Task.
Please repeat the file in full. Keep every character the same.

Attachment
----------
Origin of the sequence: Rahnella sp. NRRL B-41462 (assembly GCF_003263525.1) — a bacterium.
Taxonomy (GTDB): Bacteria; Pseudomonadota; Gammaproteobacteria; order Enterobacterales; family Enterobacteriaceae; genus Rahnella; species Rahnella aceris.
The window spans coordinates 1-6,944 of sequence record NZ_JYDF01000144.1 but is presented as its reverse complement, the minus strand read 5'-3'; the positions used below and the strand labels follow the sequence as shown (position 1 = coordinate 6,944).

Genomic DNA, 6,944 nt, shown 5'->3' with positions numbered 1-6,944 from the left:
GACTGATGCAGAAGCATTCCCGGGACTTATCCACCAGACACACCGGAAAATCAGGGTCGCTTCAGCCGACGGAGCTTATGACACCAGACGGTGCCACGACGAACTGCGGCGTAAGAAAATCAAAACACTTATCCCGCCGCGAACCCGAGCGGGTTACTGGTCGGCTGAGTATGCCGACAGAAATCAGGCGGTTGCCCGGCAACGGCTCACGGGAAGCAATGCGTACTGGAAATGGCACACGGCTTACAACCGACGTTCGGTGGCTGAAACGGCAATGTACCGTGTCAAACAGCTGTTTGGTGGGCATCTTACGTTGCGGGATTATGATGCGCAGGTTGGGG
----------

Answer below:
Origin of the sequence: Rahnella sp. NRRL B-41462 (assembly GCF_003263525.1) — a bacterium.
Taxonomy (GTDB): Bacteria; Pseudomonadota; Gammaproteobacteria; order Enterobacterales; family Enterobacteriaceae; genus Rahnella; species Rahnella aceris.
The window spans coordinates 1-6,944 of sequence record NZ_JYDF01000144.1 but is presented as its reverse complement, the minus strand read 5'-3'; the positions used below and the strand labels follow the sequence as shown (position 1 = coordinate 6,944).

Genomic DNA, 6,944 nt, shown 5'->3' with positions numbered 1-6,944 from the left:
GACTGATGCAGAAGCATTCCCGGGACTTATCCACCAGACACACCGGAAAATCAGGGTCGCTTCAGCCGACGGAGCTTATGACACCAGACGGTGCCACGACGAACTGCGGCGTAAGAAAATCAAAACACTTATCCCGCCGCGAACCCGAGCGGGTTACTGGTCGGCTGAGTATGCCGACAGAAATCAGGCGGTTGCCCGGCAACGGCTCACGGGAAGCAATGCGTACTGGAAATGGCACACGGCTTACAACCGACGTTCGGTGGCTGAAACGGCAATGTACCGTGTCAAACAGCTGTTTGGTGGGCATCTTACGTTGCGGGATTATGATGCGCAGGTTGGGG